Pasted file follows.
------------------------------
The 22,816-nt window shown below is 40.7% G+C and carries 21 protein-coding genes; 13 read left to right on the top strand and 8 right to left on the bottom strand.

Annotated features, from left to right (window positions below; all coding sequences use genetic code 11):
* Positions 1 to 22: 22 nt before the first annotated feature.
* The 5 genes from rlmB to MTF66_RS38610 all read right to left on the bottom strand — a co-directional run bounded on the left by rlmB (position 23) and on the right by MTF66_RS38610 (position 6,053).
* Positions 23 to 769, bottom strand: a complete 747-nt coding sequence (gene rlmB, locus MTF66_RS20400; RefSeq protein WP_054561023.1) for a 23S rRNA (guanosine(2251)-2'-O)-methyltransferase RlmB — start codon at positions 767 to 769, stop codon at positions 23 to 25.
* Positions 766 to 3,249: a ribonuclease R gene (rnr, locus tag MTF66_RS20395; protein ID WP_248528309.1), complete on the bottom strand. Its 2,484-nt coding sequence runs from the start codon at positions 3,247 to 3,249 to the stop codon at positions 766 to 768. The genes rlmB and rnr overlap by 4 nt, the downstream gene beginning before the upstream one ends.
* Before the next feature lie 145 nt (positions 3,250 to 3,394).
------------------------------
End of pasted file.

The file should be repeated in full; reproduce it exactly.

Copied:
The 22,816-nt window shown below is 40.7% G+C and carries 21 protein-coding genes; 13 read left to right on the top strand and 8 right to left on the bottom strand.

Annotated features, from left to right (window positions below; all coding sequences use genetic code 11):
* Positions 1 to 22: 22 nt before the first annotated feature.
* The 5 genes from rlmB to MTF66_RS38610 all read right to left on the bottom strand — a co-directional run bounded on the left by rlmB (position 23) and on the right by MTF66_RS38610 (position 6,053).
* Positions 23 to 769, bottom strand: a complete 747-nt coding sequence (gene rlmB, locus MTF66_RS20400; RefSeq protein WP_054561023.1) for a 23S rRNA (guanosine(2251)-2'-O)-methyltransferase RlmB — start codon at positions 767 to 769, stop codon at positions 23 to 25.
* Positions 766 to 3,249: a ribonuclease R gene (rnr, locus tag MTF66_RS20395; protein ID WP_248528309.1), complete on the bottom strand. Its 2,484-nt coding sequence runs from the start codon at positions 3,247 to 3,249 to the stop codon at positions 766 to 768. The genes rlmB and rnr overlap by 4 nt, the downstream gene beginning before the upstream one ends.
* Before the next feature lie 145 nt (positions 3,250 to 3,394).